Taça Guanabara

The Taça Guanabara, or Guanabara Cup, is a football tournament organized annually since 1965 by the Rio de Janeiro State Football Federation. In its first four editions (1965, 1966, 1967 and 1968), the Taça Guanabara was a tournament in its own right, unrelated to the Rio de Janeiro league, and the winner would represent Rio de Janeiro in the Taça Brasil de Futebol national league competition. From 1969 onward, the cup became the first round of the Rio de Janeiro state league.

Since 1982, the winners of the Taça Guanabara would play the winners of the Taça Rio in the Rio de Janeiro state championship final, with the exceptions of 1994 and 1995.

The most successful team in the tournament's history is Flamengo, who have won 23 times.

Current formatEdit

Sixteen teams qualified from the state of Rio de Janeiro are divided into two groups of eight teams. The traditional "Big Four" teams in the state, Botafogo, Flamengo, Fluminense and Vasco da Gama, are seeded. Two of the four are placed in each group.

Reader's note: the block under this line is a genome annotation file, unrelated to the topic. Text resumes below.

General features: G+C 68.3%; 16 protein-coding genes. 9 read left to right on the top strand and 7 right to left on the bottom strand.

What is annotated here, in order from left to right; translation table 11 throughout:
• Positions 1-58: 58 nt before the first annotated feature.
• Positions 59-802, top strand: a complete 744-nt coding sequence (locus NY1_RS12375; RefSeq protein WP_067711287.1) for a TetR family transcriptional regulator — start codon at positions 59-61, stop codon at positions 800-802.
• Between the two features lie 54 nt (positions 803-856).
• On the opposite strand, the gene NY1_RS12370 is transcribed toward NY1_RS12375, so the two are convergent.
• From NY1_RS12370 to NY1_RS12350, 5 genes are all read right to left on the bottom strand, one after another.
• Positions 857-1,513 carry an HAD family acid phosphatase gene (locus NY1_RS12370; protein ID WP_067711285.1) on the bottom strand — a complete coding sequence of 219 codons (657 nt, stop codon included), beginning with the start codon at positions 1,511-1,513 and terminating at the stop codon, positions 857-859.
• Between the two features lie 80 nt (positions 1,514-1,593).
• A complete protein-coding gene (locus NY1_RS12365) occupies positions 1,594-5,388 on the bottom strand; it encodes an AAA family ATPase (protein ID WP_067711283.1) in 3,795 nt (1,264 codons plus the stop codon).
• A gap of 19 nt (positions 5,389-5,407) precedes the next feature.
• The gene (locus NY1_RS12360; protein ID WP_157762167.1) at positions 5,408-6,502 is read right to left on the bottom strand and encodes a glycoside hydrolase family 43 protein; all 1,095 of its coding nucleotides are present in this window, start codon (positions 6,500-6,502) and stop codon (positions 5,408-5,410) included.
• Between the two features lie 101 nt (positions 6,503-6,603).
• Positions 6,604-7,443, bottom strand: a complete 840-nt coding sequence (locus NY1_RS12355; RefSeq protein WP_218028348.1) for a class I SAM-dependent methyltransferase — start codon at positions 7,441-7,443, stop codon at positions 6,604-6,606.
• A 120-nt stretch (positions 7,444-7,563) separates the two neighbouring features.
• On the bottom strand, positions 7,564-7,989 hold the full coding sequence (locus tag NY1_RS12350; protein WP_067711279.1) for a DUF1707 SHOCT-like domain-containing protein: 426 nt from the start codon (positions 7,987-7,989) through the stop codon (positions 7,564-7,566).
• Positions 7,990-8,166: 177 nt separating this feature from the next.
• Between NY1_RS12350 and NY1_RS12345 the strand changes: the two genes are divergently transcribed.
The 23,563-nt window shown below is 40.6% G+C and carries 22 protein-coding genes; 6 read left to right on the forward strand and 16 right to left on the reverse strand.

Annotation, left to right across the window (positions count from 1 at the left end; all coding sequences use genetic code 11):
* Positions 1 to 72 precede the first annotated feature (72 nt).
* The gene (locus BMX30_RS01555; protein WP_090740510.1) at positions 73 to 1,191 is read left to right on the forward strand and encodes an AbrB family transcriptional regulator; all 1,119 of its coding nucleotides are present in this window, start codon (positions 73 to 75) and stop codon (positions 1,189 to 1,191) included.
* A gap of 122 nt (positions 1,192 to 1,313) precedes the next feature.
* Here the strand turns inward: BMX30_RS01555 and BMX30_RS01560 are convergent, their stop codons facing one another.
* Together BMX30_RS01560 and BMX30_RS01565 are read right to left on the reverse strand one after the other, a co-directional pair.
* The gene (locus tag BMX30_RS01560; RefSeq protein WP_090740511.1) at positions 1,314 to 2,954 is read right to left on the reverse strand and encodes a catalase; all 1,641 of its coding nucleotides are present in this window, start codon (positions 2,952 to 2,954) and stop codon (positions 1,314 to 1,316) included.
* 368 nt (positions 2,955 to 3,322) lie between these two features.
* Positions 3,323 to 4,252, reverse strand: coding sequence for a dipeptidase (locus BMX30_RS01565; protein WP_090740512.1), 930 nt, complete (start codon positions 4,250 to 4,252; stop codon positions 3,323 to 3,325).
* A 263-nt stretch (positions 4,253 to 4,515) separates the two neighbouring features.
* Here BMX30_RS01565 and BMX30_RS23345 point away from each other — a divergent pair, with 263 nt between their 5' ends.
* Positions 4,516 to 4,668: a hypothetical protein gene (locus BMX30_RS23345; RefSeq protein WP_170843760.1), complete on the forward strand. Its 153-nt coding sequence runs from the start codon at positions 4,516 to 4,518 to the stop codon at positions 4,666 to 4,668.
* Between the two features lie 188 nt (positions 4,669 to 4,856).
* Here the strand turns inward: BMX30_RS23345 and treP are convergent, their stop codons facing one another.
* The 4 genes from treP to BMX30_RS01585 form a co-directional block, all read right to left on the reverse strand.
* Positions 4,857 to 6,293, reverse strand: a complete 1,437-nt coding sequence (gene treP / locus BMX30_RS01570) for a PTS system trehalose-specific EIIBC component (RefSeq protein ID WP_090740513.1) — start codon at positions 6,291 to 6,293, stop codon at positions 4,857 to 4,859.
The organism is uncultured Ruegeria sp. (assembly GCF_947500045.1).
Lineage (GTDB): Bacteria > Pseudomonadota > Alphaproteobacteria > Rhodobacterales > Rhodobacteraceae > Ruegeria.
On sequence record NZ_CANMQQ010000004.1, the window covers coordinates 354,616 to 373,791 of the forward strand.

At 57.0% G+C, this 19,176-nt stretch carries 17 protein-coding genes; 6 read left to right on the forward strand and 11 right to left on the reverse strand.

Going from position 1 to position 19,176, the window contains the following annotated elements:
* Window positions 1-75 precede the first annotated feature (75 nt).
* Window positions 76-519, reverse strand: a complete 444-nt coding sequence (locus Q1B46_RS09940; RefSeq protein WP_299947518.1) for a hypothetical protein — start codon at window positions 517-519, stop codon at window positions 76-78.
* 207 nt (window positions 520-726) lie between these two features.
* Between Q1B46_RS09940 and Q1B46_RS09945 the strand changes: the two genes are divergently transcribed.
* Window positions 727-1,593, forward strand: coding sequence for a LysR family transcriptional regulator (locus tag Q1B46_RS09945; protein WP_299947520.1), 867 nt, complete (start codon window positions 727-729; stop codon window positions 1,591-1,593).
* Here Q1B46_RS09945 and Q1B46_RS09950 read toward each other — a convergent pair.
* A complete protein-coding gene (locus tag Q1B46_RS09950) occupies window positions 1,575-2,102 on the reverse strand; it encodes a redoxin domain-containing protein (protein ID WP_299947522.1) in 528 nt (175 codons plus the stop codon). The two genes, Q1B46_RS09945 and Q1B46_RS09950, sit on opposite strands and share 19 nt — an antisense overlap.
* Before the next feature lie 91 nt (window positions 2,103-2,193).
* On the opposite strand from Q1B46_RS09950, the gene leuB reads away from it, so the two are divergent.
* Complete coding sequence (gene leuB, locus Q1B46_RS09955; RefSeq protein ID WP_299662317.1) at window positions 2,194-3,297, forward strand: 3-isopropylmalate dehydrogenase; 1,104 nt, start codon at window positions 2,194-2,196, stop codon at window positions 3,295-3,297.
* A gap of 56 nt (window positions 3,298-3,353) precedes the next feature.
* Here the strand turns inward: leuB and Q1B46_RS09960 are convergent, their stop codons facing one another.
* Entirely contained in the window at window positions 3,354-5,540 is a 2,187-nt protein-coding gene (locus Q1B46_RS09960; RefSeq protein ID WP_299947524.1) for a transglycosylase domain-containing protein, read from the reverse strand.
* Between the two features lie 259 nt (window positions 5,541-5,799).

Each team plays seven matches in the group stage: once against every of team of their group. The two highest placed teams in each group qualify to the semifinals. The top team in each group plays the second placed team from the other group in the semifinal in a single match, and the winners compete in the final of the tournament. The champion of the tournament qualified for the Campeonato Carioca Finals to play against the winner of the Taça Rio.


The first season of the tournament was held in 1965. At the time, the tournament was considered a separate competition unrelated to the Campeonato Carioca. In its first years, its purpose was to define the Guanabara representative in the Taça Brasil, but it kept being played even after the Taça Brasil's last edition. In 1971, the tournament became the first stage of Campeonato Carioca but is still considered a separate competition to a certain extent, with a trophy awarded to the winner of the tournament.

The current format has been used throughout the tournament's history with the exception of the 1994 and 1995 editions.

In 1994, twelve teams were divided into two groups (similar to the current format). However, in the group stage, teams not only played against teams from their same group, but also played against the teams from the other group in the second phase of the group stage (similar to the Taça Rio format). After the group stage, the first placed team in each group faced each other in the Taça Guanabara final. Semi-finals were not played. The Taça Guanabara final results had no bearing on the Campeonato Carioca. The two highest placed teams of each Taça Guanabara group entered the final phase of Campeonato Carioca. Those four teams played a double round-robin tournament to contest the Campeonato Carioca championship.[1]